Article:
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Hypoglycemia: Best Foods to Eat for Low Blood Sugar

When people with diabetes experience hypoglycemia, or low blood sugar, it's important to choose foods that can quickly raise it back to a safe level. In this blog post, we will take a closer look at the best foods to eat when your blood sugar is low so you can feel better, quicker!

What is hypoglycemia?

Hypoglycemia occurs when blood sugar levels drop below a healthy range. While for many people with diabetes, a blood sugar level of 70 mg/dL or below is considered low, it is essential to consult your healthcare provider to determine your personalized range.

What causes hypoglycemia?

Several factors can contribute to hypoglycemia including:

  • Excessive insulin or other blood sugar-lowering medications
  • Skipping or delaying meals or snacks
  • Extra or unplanned exercise
  • Not eating enough carbohydrates

Symptoms of Hypoglycemia

Symptoms of hypoglycemia can differ from person to person or from episode to episode, but common symptoms include:

  • Paleness
  • Shakiness
  • Sweating
  • Lightheadedness
  • Hunger
  • Nausea
  • Irregular heartbeat
  • Difficulty concentrating
  • Irritability
  • Weakness
  • Fatigue
  • Headaches
  • Tingling sensations

More serious and potentially dangerous symptoms are rare but may occur if low blood sugar levels remain untreated. These can include loss of consciousness, inability to swallow, seizures, or unresponsiveness. However, by addressing low blood sugar with the right choices, blood sugar levels can be restored to a safe level.

Best Foods for Hypoglycemia

Opt for fast-acting carbohydrates following the "15-15 Rule": consume 15 grams of fast-acting carbohydrates, wait 15 minutes, then reassess and repeat as needed.

Below is a comprehensive list of foods that contain approximately 15 grams of fast-acting carbohydrates that can rapidly increase blood sugar levels.

Glucose Gel

Glucose gel packs are specifically created for raising low blood sugar. They come in a portable and compact tube, each containing 15 grams of fast-acting carbohydrates for easy use.

Glucose Shots

Similar to glucose gel, glucose shots deliver 15 grams of fast-acting glucose to deliver a quick rise in blood sugar levels whenever needed.

100% Fruit Juice

Juice contains little fiber, protein, and fat, making it a good option for raising blood sugar levels. Typically, a ½ cup serving provides 15 grams of fast-acting carbohydrates to quickly increase blood sugar levels.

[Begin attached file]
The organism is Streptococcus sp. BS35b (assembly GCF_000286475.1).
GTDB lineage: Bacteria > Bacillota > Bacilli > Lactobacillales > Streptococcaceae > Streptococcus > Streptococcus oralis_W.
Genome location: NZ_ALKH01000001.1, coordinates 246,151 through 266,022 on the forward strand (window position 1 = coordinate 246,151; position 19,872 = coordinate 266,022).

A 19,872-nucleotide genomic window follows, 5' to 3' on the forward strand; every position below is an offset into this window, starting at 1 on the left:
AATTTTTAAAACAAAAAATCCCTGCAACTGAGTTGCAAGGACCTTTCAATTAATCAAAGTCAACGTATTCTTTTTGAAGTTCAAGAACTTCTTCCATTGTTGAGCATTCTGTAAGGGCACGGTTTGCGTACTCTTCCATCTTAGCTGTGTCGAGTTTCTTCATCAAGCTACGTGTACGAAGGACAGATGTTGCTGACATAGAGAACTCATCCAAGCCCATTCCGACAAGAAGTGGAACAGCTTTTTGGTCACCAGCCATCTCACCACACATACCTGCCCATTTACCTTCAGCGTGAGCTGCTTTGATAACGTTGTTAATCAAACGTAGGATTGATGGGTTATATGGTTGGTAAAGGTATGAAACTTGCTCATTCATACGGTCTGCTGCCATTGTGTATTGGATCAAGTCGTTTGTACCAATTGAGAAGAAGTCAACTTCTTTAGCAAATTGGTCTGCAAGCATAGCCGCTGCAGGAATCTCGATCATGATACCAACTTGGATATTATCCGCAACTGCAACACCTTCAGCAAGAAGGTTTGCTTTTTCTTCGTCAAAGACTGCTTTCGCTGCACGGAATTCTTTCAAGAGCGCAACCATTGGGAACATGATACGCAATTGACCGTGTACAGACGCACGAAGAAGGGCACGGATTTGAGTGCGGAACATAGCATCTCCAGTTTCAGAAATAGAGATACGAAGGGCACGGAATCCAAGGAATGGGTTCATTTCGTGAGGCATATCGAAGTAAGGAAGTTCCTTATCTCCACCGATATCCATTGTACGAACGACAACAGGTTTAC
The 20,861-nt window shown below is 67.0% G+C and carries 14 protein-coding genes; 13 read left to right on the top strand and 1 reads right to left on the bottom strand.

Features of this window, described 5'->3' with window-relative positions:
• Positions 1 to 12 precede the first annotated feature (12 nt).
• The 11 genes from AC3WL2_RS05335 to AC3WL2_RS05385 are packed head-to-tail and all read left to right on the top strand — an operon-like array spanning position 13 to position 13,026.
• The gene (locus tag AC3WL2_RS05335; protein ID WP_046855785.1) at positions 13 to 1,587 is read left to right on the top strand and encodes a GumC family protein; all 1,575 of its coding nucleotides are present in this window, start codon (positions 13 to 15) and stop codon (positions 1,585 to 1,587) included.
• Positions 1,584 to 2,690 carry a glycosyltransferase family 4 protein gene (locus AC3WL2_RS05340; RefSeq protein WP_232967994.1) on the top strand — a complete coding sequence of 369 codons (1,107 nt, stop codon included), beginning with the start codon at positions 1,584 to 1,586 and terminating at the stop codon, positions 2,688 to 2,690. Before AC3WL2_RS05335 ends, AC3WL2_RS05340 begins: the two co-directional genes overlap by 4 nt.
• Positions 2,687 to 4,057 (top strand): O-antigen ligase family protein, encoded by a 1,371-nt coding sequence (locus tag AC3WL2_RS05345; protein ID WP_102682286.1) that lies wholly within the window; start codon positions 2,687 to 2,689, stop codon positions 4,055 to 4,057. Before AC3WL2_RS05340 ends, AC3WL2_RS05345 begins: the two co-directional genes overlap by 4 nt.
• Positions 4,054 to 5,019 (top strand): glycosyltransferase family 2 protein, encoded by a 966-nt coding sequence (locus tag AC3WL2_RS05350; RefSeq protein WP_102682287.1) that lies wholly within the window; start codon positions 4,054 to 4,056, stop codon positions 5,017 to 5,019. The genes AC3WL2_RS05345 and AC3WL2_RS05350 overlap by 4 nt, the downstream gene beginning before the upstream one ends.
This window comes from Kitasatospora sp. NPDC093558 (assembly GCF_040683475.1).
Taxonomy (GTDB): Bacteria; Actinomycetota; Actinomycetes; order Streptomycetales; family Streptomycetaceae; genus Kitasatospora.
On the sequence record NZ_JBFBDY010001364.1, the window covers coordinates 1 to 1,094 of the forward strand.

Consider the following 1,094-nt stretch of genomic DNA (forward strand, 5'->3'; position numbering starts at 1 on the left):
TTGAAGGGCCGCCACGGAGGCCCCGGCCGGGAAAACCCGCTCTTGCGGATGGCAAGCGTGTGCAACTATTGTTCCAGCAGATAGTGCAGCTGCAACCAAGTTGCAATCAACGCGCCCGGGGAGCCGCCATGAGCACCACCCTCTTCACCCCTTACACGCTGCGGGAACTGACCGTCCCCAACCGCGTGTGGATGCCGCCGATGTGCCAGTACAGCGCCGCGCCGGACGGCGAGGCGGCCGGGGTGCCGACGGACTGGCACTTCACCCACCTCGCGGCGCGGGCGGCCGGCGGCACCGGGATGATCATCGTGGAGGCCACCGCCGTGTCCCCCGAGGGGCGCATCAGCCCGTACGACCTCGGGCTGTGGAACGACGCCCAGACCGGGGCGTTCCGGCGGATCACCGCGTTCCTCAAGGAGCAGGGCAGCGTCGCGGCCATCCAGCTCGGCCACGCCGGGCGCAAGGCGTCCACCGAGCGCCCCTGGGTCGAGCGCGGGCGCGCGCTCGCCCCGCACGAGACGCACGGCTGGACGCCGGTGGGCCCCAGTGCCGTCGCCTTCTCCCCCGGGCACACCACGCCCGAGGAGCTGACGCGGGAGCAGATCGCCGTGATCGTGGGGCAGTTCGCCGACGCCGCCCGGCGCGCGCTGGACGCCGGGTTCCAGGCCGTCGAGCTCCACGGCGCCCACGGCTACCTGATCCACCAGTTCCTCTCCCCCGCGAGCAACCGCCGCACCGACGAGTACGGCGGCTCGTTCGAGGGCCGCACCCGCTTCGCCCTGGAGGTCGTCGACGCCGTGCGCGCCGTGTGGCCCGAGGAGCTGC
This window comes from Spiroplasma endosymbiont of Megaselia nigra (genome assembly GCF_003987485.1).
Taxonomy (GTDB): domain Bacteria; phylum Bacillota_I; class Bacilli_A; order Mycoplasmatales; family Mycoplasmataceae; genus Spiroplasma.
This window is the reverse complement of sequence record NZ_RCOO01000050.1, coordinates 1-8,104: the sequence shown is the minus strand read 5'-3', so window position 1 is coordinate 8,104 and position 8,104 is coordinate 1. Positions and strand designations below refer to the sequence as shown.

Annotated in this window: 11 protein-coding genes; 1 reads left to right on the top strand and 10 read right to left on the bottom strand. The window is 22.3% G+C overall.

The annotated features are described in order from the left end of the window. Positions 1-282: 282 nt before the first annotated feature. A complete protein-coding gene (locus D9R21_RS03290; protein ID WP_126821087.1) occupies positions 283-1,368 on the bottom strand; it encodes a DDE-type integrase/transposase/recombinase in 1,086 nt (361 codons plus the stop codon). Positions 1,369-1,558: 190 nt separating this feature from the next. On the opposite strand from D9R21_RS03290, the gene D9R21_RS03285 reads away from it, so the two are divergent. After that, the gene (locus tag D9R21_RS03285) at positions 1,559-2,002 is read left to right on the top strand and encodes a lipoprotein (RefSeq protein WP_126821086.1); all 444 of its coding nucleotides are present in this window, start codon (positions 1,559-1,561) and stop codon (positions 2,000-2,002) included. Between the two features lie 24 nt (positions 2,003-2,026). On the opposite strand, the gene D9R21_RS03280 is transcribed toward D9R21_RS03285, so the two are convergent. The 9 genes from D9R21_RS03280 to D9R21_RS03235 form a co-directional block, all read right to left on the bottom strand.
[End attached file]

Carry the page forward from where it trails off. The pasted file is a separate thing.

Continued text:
Candy options that are made up of mostly sugar such as gummy bears, fruit chews, or jelly beans can be good options for raising blood sugar levels. While the carbohydrate content may vary, below are typical portion sizes of candy that provide 15 grams of carbohydrates:

  • 8 gummy bears
  • 4 fruit chews
  • 15 small jelly beans


Just a single tablespoon of honey can provide 15 grams of fast-acting carbohydrates to elevate blood sugar levels quickly.

Unsweetened Applesauce

Containing about 12 grams of fast-acting carbohydrates per ½ cup, unsweetened applesauce is a convenient and quick way to raise blood sugar levels, especially in portable pouches for on-the-go consumption.

Remember, serving sizes may vary among brands, so always refer to each product's nutritional facts!


If you are experiencing frequent or recurrent episodes of hypoglycemia, speak with your healthcare provider to learn ways to prevent low blood sugar through diet, lifestyle, or medication changes.


About Amanda Ciprich, MS, RD

Amanda Ciprich, a registered dietitian with a specialization in type 1 diabetes, was diagnosed with T1D herself at the age of 18. With her expertise and personal experience, she has authored two books, including "The Caregiver's Guide to Diabetes: Practical Advice for Caring for Your Loved One." As the founder of T1D Nutritionist, a virtual insurance-based private practice, Amanda provides counseling and guidance to individuals with T1D and their families, supporting them in effectively managing diabetes.

*Disclaimer: All content and information in this blog is for informational and educational purposes only.

This article was medically reviewed by Amanda Ciprich, MS, RD. Last updated on 6.12.2024

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